The Coronavirus of 2020 is bringing the world to its knees. Literally. Travel has slowed to a complete stop, events were canceled, and millions of people have been confined to their homes to self-isolate and “flatten the curve” of illness. Social distancing is the name of the game to keep the illness at bay, keep the medical facilities functional, and protect its most vulnerable citizens (elderly and immunocompromised individuals).
Personally, I’ve had a hard time navigating the space between the breakdown and the breakthrough of this virus. I suspect I’m not alone and I know this time will linger for far longer than we expect, challenging us to hold tight. The caterpillar must become goo before it can become a butterfly. While we’re swimming in goo, I want to remind you of the power of a pause and pivot.
Life—and healing especially—isn’t a straight line. I’ve come to a place in recovery where I’m tired. As often as I want to throw in the towel, I know living, recovering, and accessing higher levels of consciousness is worth it. At the same time, the awakened life isn’t for the faint of heart. Healing is sometimes exhausting; it’s also messy. It’s arduous, painful, and relentless. When we think we’re solving one problem, we often find more to solve—or come to find out that the problem we thought we solved, has resurfaced in a new way—sometimes repeatedly and with vengeance.
While many think of recovery in terms of stopping an addiction, it’s my belief that everyone is recovering from something—which may very well be an addiction, but not necessarily in the traditional sense of one who is addicted to alcohol or drugs. I wasn’t addicted to one substance over another. Rather, I have addictive behaviors and tendencies toward numbing rather than acknowledging and processing my own feelings. I was frequently distracted, and often searched for things outside of myself to make me feel whole and complete.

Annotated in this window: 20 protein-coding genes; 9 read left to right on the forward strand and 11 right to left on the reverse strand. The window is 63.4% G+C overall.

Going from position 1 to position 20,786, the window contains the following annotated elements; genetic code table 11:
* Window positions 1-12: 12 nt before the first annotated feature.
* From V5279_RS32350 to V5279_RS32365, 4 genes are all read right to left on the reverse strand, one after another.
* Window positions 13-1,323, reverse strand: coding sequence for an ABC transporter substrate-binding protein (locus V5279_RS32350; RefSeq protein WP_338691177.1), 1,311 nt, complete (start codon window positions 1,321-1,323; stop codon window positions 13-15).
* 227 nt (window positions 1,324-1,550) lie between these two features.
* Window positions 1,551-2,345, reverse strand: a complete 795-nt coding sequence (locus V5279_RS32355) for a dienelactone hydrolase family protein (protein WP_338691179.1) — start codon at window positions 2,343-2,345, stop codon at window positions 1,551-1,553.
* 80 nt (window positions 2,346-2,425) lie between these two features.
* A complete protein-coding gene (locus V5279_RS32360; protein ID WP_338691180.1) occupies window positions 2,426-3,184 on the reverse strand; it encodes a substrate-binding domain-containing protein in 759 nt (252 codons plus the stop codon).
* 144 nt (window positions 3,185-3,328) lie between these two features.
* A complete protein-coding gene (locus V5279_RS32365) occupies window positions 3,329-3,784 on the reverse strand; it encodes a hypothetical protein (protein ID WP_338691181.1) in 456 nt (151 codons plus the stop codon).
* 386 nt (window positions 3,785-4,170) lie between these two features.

I’m recovering from many things: among them are depression, suicidal ideation, trauma, neglect, critical illness, and more traditional addictions with substances, food, and sex. The more I learn about recovery, the more I understand the things we often blame as catalysts for recovery in the first place—like a traumatic childhood, a narcissistic lover, and feeling unloved—are often exacerbated by our internal state of mind. More accurately stated, we can get lost in our perception of a circumstance, without taking the time to heal and understand the reality of it. When that happens, it’s nearly impossible to take responsibility for the ways we contributed to the problem(s) and do the work to heal matters of the heart, mind, and soul.
Taking personal responsibility and staying committed to self-improvement is not easy—especially once I realized I’m my own biggest challenge. However, that doesn’t make it any less important or worthwhile. Two concepts from dance that I revisit frequently during my own recovery journey are the pivot and the pause.
A pivot is defined as a “turn or twist.” You’ll hear later about my obsessions with fancy turns. For now, know that a pivot to me is a sometimes-subtle movement used to change your trajectory. When we’re evaluating our environment and not getting the results we desire, a pivot is used to change things up. We do this in business all the time. Growing up in direct mail (yes, back in the day before email and the internet) pivots were the name of the game to score better results from direct mail offers. Our team obsessively analyzed data and made sometimes minuscule adjustments like changing the envelope color, choosing a different return address, or using a slightly different copy variation. Each test was measured against a control package to see which one performed the best. Once new packages were deemed “winners” by achieving a greater response rate, we never stopped testing. The new winner became the control package, and all-new variations were tested against the new winner.